26 April 2019 - Willem Zuidema: Seminar
Understanding neural grammars to understand the brain
Deep neural networks have in the last 5 years quickly come to dominate Natural Language Processing. For understanding how humans process and learn language, however, these models are currently less useful, given (i) the lack of understanding of how they actually solve the task, (ii) the lack of a mapping from components of the model to components of the human brain and mind; and (iii) the massive amounts of data needed to train them. In my talk, I discuss progress on the first two of these challenges. First, we open up the ‘black boxes' of DNNs using a methodology we call ‘diagnostic classification', that involves formulating and testing symbolic hypotheses on their inner workings. Using this methodology, we can determine how, e.g., LSTMs process hierarchical structure and represent logical inference relations between sentences in artificial tasks. Second, we study the mapping from components of the LSTMs to brain activation, by training a separate machine learning model to predict brain activation, as measured using fMRI, from the internal variables (hidden layers and gate values) of the LSTM. Using this approach, and applying it to the fMRI dataset of Wehbe et al. 2014, we can predict, with better accuracy than existing baselines in the literature, the brain activation associated with words when participants are reading a chapter from Harry Potter. Moreover, we can track which parts of the brain show activity that is best or least predictable from components of the LSTM. Integrating the work on interpretability and brain prediction holds the promise of providing a novel way of linking brain activation to linguistic function, and might indirectly, I will argue, help reducing the amount of data DNNs need.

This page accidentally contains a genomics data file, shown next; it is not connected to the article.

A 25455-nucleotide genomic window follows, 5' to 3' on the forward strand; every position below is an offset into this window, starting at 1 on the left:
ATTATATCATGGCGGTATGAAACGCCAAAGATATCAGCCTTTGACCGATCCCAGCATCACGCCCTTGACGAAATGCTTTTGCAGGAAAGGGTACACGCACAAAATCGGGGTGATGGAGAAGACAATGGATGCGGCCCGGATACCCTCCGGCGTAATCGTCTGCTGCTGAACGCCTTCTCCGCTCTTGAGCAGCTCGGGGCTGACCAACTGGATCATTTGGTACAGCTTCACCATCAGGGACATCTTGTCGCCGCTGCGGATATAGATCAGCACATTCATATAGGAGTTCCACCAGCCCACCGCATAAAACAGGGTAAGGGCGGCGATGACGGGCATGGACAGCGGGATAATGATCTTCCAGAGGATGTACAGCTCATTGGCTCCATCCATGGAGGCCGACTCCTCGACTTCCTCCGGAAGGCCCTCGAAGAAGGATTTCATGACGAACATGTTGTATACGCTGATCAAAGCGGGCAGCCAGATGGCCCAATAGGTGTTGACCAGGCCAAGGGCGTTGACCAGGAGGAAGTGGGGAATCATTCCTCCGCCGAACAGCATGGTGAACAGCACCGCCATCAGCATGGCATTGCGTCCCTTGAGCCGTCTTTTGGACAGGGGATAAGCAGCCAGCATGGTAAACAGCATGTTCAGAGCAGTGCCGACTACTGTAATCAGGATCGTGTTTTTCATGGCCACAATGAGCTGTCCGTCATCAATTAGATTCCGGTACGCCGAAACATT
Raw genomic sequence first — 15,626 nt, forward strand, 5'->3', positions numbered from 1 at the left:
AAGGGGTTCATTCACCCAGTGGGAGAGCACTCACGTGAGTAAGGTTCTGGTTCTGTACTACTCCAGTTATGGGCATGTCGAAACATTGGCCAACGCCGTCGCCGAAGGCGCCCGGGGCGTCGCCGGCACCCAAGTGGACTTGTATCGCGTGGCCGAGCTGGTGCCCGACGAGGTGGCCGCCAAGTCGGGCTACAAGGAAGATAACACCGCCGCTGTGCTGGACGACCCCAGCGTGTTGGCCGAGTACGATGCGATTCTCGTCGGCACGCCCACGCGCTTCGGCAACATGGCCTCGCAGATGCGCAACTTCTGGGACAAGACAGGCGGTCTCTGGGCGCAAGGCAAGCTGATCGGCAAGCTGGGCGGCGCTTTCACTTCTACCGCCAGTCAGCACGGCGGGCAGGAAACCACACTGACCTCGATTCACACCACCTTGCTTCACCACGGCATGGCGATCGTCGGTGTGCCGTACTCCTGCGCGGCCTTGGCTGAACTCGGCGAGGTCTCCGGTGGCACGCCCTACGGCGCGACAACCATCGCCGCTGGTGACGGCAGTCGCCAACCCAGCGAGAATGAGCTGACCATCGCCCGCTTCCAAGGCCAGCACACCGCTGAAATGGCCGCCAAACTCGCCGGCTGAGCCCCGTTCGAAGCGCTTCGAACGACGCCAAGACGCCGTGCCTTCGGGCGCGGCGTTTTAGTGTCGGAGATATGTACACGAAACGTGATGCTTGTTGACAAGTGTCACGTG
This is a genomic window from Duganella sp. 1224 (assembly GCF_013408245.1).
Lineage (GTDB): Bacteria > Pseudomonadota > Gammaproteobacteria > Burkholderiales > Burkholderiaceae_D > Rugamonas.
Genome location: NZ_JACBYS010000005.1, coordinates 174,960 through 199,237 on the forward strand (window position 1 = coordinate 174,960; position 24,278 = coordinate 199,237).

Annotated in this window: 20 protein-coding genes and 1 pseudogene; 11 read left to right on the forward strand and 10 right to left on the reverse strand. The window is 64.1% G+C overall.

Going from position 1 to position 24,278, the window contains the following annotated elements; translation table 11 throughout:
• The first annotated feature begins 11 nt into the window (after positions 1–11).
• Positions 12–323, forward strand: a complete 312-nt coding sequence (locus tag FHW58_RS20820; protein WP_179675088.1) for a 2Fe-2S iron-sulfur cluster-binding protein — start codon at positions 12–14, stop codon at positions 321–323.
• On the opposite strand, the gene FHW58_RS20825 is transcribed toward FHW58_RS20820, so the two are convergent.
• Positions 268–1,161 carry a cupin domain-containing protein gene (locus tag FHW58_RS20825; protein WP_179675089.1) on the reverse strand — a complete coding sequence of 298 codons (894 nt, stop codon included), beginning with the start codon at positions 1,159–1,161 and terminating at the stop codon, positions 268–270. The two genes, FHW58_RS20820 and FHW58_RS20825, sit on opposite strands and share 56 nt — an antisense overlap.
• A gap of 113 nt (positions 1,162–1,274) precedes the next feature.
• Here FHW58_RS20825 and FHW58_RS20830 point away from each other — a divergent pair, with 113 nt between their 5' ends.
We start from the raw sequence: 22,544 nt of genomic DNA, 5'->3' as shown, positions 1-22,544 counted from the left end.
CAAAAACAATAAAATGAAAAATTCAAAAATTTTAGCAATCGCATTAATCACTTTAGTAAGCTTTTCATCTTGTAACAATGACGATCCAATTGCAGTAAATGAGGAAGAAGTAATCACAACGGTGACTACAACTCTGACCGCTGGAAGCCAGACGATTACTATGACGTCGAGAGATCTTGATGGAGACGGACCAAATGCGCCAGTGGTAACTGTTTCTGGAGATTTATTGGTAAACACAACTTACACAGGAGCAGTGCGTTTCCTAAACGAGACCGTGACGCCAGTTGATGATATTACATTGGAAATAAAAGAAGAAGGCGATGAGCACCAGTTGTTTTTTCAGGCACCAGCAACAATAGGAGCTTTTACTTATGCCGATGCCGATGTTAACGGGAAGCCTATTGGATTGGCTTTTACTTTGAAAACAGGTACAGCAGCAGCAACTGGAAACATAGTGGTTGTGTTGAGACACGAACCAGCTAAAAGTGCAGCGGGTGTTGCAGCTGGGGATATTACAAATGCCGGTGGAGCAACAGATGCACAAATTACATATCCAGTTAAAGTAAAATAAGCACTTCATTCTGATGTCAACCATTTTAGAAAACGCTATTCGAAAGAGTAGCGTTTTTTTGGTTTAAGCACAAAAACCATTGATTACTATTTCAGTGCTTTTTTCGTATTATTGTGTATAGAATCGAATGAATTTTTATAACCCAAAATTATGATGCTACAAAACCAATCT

Willem Zuidema is reader in computational linguistics and cognitive science at the Institute for Logic, Language and Computation of the University of Amsterdam. He obtained his PhD (2005) at Edinburgh, did postdocs at Leiden and Amsterdam. He is recipient of the VENI-fellowship, a NIAS-Lorentz fellowship, and currently is research fellow in the national Language in Interaction project. His research focuses on interpretability and cognitive relevance of modern natural language processing models.